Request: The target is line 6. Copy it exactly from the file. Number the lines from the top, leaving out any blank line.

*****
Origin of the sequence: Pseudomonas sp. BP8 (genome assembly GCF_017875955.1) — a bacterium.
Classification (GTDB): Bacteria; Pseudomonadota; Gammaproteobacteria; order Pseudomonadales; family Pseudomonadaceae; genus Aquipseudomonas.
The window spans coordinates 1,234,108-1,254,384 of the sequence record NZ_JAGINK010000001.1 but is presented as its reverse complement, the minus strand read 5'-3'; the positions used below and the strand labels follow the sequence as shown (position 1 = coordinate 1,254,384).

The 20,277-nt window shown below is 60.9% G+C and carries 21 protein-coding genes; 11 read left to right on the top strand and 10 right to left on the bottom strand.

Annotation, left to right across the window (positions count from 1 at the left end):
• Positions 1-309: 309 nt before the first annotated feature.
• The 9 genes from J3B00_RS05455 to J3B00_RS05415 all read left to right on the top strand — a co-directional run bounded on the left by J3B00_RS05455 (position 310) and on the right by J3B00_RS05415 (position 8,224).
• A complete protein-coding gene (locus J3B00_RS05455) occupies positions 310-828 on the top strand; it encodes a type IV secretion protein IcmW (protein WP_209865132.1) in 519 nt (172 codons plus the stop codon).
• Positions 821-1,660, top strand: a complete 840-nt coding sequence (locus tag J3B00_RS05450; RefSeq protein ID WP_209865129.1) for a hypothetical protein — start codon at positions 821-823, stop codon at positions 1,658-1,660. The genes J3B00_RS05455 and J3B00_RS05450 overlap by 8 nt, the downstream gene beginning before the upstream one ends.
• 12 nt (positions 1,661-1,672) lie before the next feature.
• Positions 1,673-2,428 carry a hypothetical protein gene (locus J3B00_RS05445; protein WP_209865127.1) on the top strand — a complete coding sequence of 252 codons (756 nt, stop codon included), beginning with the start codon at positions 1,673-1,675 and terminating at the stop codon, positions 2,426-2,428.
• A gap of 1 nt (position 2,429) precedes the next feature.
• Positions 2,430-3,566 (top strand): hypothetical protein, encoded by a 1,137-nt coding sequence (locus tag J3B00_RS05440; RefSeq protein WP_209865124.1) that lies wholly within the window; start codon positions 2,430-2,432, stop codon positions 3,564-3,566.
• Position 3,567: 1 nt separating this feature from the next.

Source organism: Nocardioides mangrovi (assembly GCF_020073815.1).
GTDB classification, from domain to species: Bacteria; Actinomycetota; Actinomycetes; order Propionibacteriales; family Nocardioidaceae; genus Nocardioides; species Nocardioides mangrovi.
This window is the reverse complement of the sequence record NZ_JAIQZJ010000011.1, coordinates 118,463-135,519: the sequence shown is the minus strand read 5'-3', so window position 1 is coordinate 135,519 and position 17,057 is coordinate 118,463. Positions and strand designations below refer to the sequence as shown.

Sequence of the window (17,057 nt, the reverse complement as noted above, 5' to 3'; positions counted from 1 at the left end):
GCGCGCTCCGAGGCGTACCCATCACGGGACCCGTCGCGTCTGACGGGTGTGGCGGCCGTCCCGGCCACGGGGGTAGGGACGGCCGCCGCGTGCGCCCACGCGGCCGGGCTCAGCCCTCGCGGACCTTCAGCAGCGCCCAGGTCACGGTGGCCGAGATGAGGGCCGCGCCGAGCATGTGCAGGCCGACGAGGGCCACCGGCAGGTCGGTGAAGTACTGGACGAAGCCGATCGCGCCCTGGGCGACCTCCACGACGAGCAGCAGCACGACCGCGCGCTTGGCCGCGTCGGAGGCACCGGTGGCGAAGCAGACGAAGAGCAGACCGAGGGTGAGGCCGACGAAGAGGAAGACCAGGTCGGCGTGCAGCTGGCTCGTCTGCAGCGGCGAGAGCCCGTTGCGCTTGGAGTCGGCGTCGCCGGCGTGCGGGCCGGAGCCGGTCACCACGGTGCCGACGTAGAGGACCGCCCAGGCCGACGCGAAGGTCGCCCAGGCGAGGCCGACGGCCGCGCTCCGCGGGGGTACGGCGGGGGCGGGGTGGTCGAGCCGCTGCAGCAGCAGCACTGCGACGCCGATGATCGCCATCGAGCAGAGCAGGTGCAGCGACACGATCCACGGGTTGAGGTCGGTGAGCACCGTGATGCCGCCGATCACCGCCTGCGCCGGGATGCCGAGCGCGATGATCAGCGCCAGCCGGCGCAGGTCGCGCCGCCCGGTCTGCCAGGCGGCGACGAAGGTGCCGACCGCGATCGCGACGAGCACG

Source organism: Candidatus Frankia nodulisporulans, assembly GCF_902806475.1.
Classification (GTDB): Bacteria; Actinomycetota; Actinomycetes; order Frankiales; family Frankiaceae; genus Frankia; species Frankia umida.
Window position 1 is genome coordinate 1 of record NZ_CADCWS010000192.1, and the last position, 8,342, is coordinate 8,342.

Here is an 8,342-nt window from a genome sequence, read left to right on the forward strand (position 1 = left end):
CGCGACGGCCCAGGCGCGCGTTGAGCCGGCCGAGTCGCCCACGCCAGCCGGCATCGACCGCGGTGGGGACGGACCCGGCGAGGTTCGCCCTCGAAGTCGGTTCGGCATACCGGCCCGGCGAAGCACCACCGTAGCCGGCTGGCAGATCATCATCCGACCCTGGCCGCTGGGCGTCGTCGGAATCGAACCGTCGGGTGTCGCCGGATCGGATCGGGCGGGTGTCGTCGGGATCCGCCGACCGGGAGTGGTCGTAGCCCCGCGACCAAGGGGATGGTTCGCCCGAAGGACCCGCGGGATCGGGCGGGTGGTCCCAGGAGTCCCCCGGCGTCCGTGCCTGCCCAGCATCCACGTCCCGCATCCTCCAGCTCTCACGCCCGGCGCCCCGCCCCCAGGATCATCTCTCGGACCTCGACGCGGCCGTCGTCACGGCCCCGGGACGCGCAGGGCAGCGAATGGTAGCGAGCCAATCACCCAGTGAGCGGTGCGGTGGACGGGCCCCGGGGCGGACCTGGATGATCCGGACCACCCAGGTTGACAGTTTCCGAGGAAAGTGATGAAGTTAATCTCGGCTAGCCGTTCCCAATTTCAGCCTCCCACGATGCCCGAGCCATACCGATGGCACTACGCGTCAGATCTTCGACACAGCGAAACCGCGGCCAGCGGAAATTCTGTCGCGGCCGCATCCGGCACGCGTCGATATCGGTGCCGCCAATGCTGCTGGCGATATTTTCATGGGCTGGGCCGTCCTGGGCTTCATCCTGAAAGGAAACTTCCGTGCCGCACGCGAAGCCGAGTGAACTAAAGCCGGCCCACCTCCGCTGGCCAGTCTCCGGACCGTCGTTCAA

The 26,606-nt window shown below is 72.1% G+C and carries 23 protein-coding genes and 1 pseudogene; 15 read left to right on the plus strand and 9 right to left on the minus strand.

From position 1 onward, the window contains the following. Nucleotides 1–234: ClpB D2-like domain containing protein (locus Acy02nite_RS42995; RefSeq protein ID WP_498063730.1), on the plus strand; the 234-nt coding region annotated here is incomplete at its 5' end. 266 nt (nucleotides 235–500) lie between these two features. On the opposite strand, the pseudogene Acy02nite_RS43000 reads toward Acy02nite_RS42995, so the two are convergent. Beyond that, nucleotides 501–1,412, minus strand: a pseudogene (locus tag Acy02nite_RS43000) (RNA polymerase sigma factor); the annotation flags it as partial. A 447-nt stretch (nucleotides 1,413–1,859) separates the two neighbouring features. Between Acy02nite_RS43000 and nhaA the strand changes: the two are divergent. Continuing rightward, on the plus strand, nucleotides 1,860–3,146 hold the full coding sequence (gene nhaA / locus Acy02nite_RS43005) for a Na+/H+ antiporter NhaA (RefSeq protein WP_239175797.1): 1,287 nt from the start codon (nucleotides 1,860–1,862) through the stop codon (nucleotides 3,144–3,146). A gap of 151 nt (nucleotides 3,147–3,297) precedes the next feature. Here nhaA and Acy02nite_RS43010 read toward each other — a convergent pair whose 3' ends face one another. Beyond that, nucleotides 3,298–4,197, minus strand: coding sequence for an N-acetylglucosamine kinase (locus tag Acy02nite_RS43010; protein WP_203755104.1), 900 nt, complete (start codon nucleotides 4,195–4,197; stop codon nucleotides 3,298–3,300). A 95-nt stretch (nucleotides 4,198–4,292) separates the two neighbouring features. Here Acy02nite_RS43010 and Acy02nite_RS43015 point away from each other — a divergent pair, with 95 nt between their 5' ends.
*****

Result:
• Positions 1-309: 309 nt before the first annotated feature.